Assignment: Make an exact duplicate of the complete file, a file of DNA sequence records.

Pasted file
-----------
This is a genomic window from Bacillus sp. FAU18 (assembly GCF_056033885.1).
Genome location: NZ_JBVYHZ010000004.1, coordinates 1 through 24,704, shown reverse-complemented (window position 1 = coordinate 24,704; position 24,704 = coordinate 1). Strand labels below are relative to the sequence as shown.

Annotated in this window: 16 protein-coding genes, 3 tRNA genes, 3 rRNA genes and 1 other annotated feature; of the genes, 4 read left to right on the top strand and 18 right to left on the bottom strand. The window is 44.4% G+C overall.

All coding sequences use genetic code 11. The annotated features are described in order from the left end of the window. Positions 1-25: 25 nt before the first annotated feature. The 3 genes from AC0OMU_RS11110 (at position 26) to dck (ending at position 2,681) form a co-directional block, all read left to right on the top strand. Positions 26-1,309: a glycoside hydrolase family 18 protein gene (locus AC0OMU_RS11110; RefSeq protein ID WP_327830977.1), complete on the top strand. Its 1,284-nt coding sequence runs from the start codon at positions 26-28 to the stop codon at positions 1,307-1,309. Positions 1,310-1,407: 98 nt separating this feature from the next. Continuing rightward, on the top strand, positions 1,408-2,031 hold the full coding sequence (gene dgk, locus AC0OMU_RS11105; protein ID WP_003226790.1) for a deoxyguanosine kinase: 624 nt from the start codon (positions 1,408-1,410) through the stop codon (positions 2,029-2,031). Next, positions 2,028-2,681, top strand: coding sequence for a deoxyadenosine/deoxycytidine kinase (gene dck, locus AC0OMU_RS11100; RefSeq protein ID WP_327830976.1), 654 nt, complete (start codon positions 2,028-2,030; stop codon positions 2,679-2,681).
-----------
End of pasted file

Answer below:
This is a genomic window from Bacillus sp. FAU18 (assembly GCF_056033885.1).
Genome location: NZ_JBVYHZ010000004.1, coordinates 1 through 24,704, shown reverse-complemented (window position 1 = coordinate 24,704; position 24,704 = coordinate 1). Strand labels below are relative to the sequence as shown.

Annotated in this window: 16 protein-coding genes, 3 tRNA genes, 3 rRNA genes and 1 other annotated feature; of the genes, 4 read left to right on the top strand and 18 right to left on the bottom strand. The window is 44.4% G+C overall.

All coding sequences use genetic code 11. The annotated features are described in order from the left end of the window. Positions 1-25: 25 nt before the first annotated feature. The 3 genes from AC0OMU_RS11110 (at position 26) to dck (ending at position 2,681) form a co-directional block, all read left to right on the top strand. Positions 26-1,309: a glycoside hydrolase family 18 protein gene (locus AC0OMU_RS11110; RefSeq protein ID WP_327830977.1), complete on the top strand. Its 1,284-nt coding sequence runs from the start codon at positions 26-28 to the stop codon at positions 1,307-1,309. Positions 1,310-1,407: 98 nt separating this feature from the next. Continuing rightward, on the top strand, positions 1,408-2,031 hold the full coding sequence (gene dgk, locus AC0OMU_RS11105; protein ID WP_003226790.1) for a deoxyguanosine kinase: 624 nt from the start codon (positions 1,408-1,410) through the stop codon (positions 2,029-2,031). Next, positions 2,028-2,681, top strand: coding sequence for a deoxyadenosine/deoxycytidine kinase (gene dck, locus AC0OMU_RS11100; RefSeq protein ID WP_327830976.1), 654 nt, complete (start codon positions 2,028-2,030; stop codon positions 2,679-2,681).